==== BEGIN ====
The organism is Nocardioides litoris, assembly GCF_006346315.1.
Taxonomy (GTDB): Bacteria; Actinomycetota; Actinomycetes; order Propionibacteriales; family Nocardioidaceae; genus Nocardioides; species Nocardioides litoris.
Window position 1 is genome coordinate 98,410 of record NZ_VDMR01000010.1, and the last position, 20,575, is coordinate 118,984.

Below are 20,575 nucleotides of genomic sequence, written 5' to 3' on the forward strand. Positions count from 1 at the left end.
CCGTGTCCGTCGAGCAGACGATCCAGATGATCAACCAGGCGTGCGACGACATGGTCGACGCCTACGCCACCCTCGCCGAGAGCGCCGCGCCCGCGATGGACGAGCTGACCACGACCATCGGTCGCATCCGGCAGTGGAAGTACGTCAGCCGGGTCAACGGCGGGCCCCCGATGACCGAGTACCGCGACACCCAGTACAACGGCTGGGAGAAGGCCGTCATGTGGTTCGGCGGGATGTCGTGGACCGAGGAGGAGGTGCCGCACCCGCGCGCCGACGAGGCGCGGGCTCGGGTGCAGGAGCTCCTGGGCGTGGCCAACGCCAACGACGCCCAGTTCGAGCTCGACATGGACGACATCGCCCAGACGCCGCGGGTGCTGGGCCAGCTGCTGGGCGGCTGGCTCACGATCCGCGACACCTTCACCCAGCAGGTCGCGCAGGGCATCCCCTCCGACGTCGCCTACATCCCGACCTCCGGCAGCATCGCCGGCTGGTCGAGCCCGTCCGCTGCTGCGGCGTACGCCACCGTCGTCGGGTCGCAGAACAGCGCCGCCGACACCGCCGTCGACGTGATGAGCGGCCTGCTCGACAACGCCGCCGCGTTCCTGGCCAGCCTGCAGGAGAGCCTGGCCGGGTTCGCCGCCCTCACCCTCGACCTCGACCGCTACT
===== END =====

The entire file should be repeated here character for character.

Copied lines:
The organism is Nocardioides litoris, assembly GCF_006346315.1.
Taxonomy (GTDB): Bacteria; Actinomycetota; Actinomycetes; order Propionibacteriales; family Nocardioidaceae; genus Nocardioides; species Nocardioides litoris.
Window position 1 is genome coordinate 98,410 of record NZ_VDMR01000010.1, and the last position, 20,575, is coordinate 118,984.

Below are 20,575 nucleotides of genomic sequence, written 5' to 3' on the forward strand. Positions count from 1 at the left end.
CCGTGTCCGTCGAGCAGACGATCCAGATGATCAACCAGGCGTGCGACGACATGGTCGACGCCTACGCCACCCTCGCCGAGAGCGCCGCGCCCGCGATGGACGAGCTGACCACGACCATCGGTCGCATCCGGCAGTGGAAGTACGTCAGCCGGGTCAACGGCGGGCCCCCGATGACCGAGTACCGCGACACCCAGTACAACGGCTGGGAGAAGGCCGTCATGTGGTTCGGCGGGATGTCGTGGACCGAGGAGGAGGTGCCGCACCCGCGCGCCGACGAGGCGCGGGCTCGGGTGCAGGAGCTCCTGGGCGTGGCCAACGCCAACGACGCCCAGTTCGAGCTCGACATGGACGACATCGCCCAGACGCCGCGGGTGCTGGGCCAGCTGCTGGGCGGCTGGCTCACGATCCGCGACACCTTCACCCAGCAGGTCGCGCAGGGCATCCCCTCCGACGTCGCCTACATCCCGACCTCCGGCAGCATCGCCGGCTGGTCGAGCCCGTCCGCTGCTGCGGCGTACGCCACCGTCGTCGGGTCGCAGAACAGCGCCGCCGACACCGCCGTCGACGTGATGAGCGGCCTGCTCGACAACGCCGCCGCGTTCCTGGCCAGCCTGCAGGAGAGCCTGGCCGGGTTCGCCGCCCTCACCCTCGACCTCGACCGCTACT